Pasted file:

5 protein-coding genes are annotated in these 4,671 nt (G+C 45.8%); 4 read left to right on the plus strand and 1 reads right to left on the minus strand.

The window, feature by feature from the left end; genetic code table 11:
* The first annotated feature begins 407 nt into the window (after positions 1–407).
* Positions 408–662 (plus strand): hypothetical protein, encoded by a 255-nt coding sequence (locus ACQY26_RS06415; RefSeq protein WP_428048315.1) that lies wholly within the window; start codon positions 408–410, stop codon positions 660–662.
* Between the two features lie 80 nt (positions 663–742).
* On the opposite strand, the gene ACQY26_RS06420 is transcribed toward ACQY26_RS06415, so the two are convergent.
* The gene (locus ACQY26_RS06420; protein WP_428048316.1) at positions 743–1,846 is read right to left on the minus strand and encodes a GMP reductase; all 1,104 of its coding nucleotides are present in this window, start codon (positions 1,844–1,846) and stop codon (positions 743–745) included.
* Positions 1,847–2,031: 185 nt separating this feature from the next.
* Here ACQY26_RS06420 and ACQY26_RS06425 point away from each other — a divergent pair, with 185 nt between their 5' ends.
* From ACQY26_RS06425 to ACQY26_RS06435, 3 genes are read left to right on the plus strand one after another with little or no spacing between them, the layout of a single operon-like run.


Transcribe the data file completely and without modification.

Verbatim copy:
5 protein-coding genes are annotated in these 4,671 nt (G+C 45.8%); 4 read left to right on the plus strand and 1 reads right to left on the minus strand.

The window, feature by feature from the left end; genetic code table 11:
* The first annotated feature begins 407 nt into the window (after positions 1–407).
* Positions 408–662 (plus strand): hypothetical protein, encoded by a 255-nt coding sequence (locus ACQY26_RS06415; RefSeq protein WP_428048315.1) that lies wholly within the window; start codon positions 408–410, stop codon positions 660–662.
* Between the two features lie 80 nt (positions 663–742).
* On the opposite strand, the gene ACQY26_RS06420 is transcribed toward ACQY26_RS06415, so the two are convergent.
* The gene (locus ACQY26_RS06420; protein WP_428048316.1) at positions 743–1,846 is read right to left on the minus strand and encodes a GMP reductase; all 1,104 of its coding nucleotides are present in this window, start codon (positions 1,844–1,846) and stop codon (positions 743–745) included.
* Positions 1,847–2,031: 185 nt separating this feature from the next.
* Here ACQY26_RS06420 and ACQY26_RS06425 point away from each other — a divergent pair, with 185 nt between their 5' ends.
* From ACQY26_RS06425 to ACQY26_RS06435, 3 genes are read left to right on the plus strand one after another with little or no spacing between them, the layout of a single operon-like run.